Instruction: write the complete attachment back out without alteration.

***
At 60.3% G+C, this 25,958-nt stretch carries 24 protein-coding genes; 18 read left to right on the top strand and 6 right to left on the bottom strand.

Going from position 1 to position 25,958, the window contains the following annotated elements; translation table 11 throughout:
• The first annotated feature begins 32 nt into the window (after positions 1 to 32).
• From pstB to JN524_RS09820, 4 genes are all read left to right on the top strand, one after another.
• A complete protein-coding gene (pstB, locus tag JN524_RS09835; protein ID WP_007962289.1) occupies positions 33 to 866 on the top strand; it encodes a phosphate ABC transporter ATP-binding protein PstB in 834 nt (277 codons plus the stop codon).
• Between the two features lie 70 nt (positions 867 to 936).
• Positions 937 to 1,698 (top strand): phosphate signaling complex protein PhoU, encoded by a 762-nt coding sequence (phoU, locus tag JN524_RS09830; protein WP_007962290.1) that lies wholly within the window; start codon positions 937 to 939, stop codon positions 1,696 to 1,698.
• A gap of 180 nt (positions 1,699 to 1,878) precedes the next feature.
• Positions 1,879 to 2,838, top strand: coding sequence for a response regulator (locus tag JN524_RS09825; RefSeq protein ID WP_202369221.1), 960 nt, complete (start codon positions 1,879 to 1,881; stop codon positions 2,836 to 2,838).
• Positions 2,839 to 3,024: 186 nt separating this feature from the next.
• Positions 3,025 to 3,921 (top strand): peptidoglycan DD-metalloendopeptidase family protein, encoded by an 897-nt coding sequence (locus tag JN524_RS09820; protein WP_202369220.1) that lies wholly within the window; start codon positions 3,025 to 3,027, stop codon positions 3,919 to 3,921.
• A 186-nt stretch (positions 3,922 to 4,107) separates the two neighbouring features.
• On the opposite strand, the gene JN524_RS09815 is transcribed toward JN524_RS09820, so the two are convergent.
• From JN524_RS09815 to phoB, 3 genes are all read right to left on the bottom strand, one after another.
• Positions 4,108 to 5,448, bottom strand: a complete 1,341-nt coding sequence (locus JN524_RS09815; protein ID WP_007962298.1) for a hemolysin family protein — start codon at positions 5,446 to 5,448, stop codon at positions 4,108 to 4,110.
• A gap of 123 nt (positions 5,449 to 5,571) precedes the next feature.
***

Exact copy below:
At 60.3% G+C, this 25,958-nt stretch carries 24 protein-coding genes; 18 read left to right on the top strand and 6 right to left on the bottom strand.

Going from position 1 to position 25,958, the window contains the following annotated elements; translation table 11 throughout:
• The first annotated feature begins 32 nt into the window (after positions 1 to 32).
• From pstB to JN524_RS09820, 4 genes are all read left to right on the top strand, one after another.
• A complete protein-coding gene (pstB, locus tag JN524_RS09835; protein ID WP_007962289.1) occupies positions 33 to 866 on the top strand; it encodes a phosphate ABC transporter ATP-binding protein PstB in 834 nt (277 codons plus the stop codon).
• Between the two features lie 70 nt (positions 867 to 936).
• Positions 937 to 1,698 (top strand): phosphate signaling complex protein PhoU, encoded by a 762-nt coding sequence (phoU, locus tag JN524_RS09830; protein WP_007962290.1) that lies wholly within the window; start codon positions 937 to 939, stop codon positions 1,696 to 1,698.
• A gap of 180 nt (positions 1,699 to 1,878) precedes the next feature.
• Positions 1,879 to 2,838, top strand: coding sequence for a response regulator (locus tag JN524_RS09825; RefSeq protein ID WP_202369221.1), 960 nt, complete (start codon positions 1,879 to 1,881; stop codon positions 2,836 to 2,838).
• Positions 2,839 to 3,024: 186 nt separating this feature from the next.
• Positions 3,025 to 3,921 (top strand): peptidoglycan DD-metalloendopeptidase family protein, encoded by an 897-nt coding sequence (locus tag JN524_RS09820; protein WP_202369220.1) that lies wholly within the window; start codon positions 3,025 to 3,027, stop codon positions 3,919 to 3,921.
• A 186-nt stretch (positions 3,922 to 4,107) separates the two neighbouring features.
• On the opposite strand, the gene JN524_RS09815 is transcribed toward JN524_RS09820, so the two are convergent.
• From JN524_RS09815 to phoB, 3 genes are all read right to left on the bottom strand, one after another.
• Positions 4,108 to 5,448, bottom strand: a complete 1,341-nt coding sequence (locus JN524_RS09815; protein ID WP_007962298.1) for a hemolysin family protein — start codon at positions 5,446 to 5,448, stop codon at positions 4,108 to 4,110.
• A gap of 123 nt (positions 5,449 to 5,571) precedes the next feature.